To report on the radiographic and clinical outcome of symphyseal plating
techniques, with specific attention to the incidence of implant failure, reoperation secondary to implant complication, and ability to maintain reduction of the pelvic ring.
Retrospective chart and radiographic review.
Level 1 trauma center.
A total of 229 skeletally mature patients with traumatic pelvic disruptions associated with pubic symphysis diastasis requiring open reduction internal fixation.
: (1) group THP, a two-hole plate; (2) group MHP, a multi-hole plate (minimum 2 holes/screws on either side of the symphysis). Patients were analyzed with respect to technique of anterior ring fixation and posterior ring injury pattern and fixation.
Main Outcome Measurement:
Retrospective review of charts and radiographs immediately after the index procedure to latest follow-up was performed. Analysis included pelvic ring injury, type of anterior and/or posterior fixation, maintenance of postoperative reduction, rate of implant failure, and need for reoperation secondary to implant complication. Additionally, logistic regression analysis was performed to detect correlation between any other variable (posterior injury pattern, presence or absence of posterior fixation, time to surgery) and failure or malunion. Statistical analyses were performed using SPSS software.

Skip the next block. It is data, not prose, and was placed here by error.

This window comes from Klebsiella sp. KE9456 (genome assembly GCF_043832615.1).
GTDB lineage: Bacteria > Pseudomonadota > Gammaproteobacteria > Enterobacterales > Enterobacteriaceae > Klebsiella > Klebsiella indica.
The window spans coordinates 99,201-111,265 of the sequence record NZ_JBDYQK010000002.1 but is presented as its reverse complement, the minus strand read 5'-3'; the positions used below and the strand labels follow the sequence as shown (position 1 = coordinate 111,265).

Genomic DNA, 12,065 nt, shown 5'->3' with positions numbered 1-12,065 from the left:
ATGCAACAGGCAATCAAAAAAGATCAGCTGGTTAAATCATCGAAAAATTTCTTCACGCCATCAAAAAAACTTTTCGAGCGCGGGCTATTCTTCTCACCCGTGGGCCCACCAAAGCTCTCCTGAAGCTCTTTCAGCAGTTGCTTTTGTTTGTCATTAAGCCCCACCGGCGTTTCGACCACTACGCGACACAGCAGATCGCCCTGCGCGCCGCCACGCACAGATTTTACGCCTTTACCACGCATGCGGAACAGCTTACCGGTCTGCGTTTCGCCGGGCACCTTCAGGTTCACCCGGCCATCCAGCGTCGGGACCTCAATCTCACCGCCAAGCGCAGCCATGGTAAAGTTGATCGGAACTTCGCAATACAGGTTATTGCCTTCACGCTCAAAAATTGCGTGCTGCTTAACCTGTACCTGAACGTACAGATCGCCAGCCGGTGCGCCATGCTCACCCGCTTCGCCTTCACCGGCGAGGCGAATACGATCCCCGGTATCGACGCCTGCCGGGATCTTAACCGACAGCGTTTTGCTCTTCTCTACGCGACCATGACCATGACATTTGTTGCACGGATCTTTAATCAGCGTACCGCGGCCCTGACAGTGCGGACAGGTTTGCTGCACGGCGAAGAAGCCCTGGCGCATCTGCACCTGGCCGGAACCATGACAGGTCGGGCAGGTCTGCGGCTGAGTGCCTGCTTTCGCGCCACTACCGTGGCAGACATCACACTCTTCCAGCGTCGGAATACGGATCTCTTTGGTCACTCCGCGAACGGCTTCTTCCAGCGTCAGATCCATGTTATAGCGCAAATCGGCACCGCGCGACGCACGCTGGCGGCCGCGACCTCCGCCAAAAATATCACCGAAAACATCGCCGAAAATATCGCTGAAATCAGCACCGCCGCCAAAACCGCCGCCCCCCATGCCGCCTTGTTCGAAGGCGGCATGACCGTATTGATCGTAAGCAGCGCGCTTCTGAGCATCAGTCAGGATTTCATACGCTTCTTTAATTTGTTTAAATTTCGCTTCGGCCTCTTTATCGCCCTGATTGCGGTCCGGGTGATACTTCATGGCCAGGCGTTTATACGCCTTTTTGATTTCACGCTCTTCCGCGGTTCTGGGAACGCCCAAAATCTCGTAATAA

A total of 92 complete data sets were available for review. There were 51 patients in group THP and 41 patients in group MHP. When comparing the results of the 2 different methods of anterior fixation (THP versus MHP), the rate of fixation failure was greater in group THP (17 of 51; 33%) than group MHP (5 of 41; 12%). This was statistically significant (P
= 0.018). When evaluating the presence of a malunion as a result of these 2 treatment methods, there were more present in the THP group (29 of 51; 57%) than in the MHP group (6 of 41; 15%). Again, this was highly statistically significant (P
= 0.001). Although the reoperation rate was slightly higher in the THP group (16%) as compared to the MHP group (12%), this was not statistically significant (P
= 0.67). Logistic regression analysis did not reveal any other variables to correlate as a risk factor for failure or malunion in this group of patients.
In this group of patients, the two-hole symphyseal plating
technique group had a higher implant failure rate and, more importantly, a significantly higher rate of pelvic malunion. On the basis of these findings, we recommend multi-hole plating
of unstable pubic symphyseal disruptions